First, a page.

thoughts about peace

I had a friend who drove around his beat-up van with this sticker on the back that said, “Whirled Peas.” He was one of the first Christians I ever met who sincerely tried to practice a justice in his heart, and love on those he felt were less fortunate than he. I remember one time he locked himself out of his apartment for a day and gave the key and all his money and identification to a friend. I drove by him that afternoon in the ghetto where we lived (I lived in section 8 housing at the time) and he was still in his pajamas. “What are you doing!” I shouted from my car, and he told me that he decided he wanted to live a day in our neighbors’ footsteps, find out where they ate, where they hung out, and figure out how to do it without any money or credentials. I knew that with him, it wasn’t just an idea but that he actually loved the people he met.

I know a lot of us wonder how we can better live a life of social justice and being real activists of peace in the world. The church will, one day, be the total agent of peace between races and classes. Even now there are some wonderful peace processes happening because the church has taken seriously her role as a “minister of reconciliation.” But she cannot do it in her own power, or out of guilt, or just because she thinks it’s a good idea. She must first know Him as Peace. The kind of peace we try to make ends up feeling more like whirled peas than true harmony between people and nations.

Obviously, peace in the world is the hot topic right now in the elections. I do want to be a true agent of his peace. He has been teaching me so much about what that means this year—how to walk in it personally, what it actually means to put on “the boots of peace.” But what is peace? I know from marriage that it is not an avoidance of conflict, because conflict is actually healthy and serves to make husband and wife, brothers and sisters, and friends closer (although I can’t say I really like it when it’s happening!). There is a kind of idea of peace in our culture that actually is an avoidance of conflict. You can feel it; it is like walking in an atmosphere that has carefully created the idea of togetherness and community, but there is no real intimacy and transformation among the people in it. I always feel when I am near “false peace” that there is chaos just about to happen.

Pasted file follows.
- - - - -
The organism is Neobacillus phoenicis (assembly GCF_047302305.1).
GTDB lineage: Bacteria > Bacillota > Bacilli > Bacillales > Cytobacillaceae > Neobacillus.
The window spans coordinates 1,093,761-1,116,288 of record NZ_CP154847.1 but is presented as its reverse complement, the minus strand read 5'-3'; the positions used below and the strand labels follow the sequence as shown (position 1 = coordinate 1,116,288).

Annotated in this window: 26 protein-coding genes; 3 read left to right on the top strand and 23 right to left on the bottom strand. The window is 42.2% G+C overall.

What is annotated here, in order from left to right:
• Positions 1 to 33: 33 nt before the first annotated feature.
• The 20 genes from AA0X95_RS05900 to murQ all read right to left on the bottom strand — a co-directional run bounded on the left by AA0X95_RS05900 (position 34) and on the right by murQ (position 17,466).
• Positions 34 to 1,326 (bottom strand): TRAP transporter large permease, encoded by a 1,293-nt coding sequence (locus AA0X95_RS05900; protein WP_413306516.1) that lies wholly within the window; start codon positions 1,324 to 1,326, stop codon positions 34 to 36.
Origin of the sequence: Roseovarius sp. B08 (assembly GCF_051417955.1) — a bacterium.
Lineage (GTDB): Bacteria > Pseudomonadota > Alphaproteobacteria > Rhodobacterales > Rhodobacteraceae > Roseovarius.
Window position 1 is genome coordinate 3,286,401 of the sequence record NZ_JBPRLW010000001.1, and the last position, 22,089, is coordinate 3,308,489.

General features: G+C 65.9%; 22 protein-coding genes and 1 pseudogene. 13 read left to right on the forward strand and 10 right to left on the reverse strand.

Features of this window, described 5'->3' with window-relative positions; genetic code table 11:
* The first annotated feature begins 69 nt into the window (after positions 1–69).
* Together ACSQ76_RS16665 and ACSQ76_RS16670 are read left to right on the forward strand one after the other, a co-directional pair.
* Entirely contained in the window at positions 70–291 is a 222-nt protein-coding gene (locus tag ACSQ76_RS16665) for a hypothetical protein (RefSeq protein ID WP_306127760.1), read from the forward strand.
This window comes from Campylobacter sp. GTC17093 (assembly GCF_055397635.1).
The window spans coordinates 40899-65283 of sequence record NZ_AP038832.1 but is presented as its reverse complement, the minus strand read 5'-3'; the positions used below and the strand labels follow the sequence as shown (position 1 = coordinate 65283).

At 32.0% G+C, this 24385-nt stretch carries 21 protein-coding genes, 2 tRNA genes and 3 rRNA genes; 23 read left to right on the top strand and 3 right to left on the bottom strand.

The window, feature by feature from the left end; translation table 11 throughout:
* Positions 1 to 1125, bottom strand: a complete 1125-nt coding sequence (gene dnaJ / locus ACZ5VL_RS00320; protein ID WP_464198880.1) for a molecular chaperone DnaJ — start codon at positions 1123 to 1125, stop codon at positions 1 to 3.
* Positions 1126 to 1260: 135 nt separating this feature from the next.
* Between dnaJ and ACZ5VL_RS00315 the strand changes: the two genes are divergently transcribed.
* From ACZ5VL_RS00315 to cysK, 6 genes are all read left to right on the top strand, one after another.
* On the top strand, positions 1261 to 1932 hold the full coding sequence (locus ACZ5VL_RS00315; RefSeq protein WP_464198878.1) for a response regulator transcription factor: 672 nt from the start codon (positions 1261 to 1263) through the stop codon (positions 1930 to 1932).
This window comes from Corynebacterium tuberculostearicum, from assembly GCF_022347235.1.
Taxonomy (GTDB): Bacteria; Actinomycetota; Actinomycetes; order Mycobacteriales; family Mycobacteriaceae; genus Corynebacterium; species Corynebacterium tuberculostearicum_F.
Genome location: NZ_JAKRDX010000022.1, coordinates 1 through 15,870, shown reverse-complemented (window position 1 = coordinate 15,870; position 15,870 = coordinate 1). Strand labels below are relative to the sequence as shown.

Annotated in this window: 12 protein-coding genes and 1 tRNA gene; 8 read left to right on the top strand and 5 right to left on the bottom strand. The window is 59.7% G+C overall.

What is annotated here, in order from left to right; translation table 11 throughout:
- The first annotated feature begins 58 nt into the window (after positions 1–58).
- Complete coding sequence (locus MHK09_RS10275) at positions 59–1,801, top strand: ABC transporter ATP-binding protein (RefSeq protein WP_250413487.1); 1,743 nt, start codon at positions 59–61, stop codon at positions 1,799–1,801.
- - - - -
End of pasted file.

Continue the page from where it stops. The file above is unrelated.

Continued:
True peace does not come from avoiding war, nor does it come from opposing power. Although there was an armistice that began the 20 years between the two world wars, there was no peace—that time was the most spiritually restless and un-peaceful time of the 20th century when many dark ideas came to power in the nations. No one agreed on what was peace at that time. Many nations were still so angry and hurt by the German actions in the war, they enforced some very harsh and humiliating restrictions on Germany during that time of peace. Although, as a result of its shame, Germany used its power to perpetuate some of the worst evils, she was never to be shamed for being powerful. Part of the identity of her people has to do with strength and power, and God made the Germans that way. Similarly, God is not shaming America because she is big and powerful. His way is not always to “balance power”; this is a man-made political idea based on a lack of understanding of identity. Some of the most powerful nations that have ever existed in history used their great power to do good, as God made them powerful to show an example of His power. The Persian empire, for example, was used to help build and bless the second temple in Jerusalem, which the prophets have said was more glorious than Solomon’s temple. Persia was one of the rare empires to finance the once-powerful Israel to rebuild herself, without being threatened by her. For the nations to know each other and to come to peace, they must understand the order in which they fit, the part of the divine that they play.

True peace is something that will not come without a lot of conflict, and from heaven’s perspective, judgment. He has to judge and weigh our hearts, turn them over in his kiln which—oh! will burn and kill things that are not living in the ways of life—and then he cradles them and brings his order and understanding. All of this is part of his love. The nations will go through this same process. Do we want to avoid his fire? His judgments on the earth are part of his pain and a part of bringing us into such total communion with his order. Paul said, “Behold the kindness and severity of God.” Knowing this will lead us into knowing Jesus as both lion and lamb. He comes with that blazing tattoo on his thigh, the sword of fire charging from his mouth, and he comes with healing in his hands.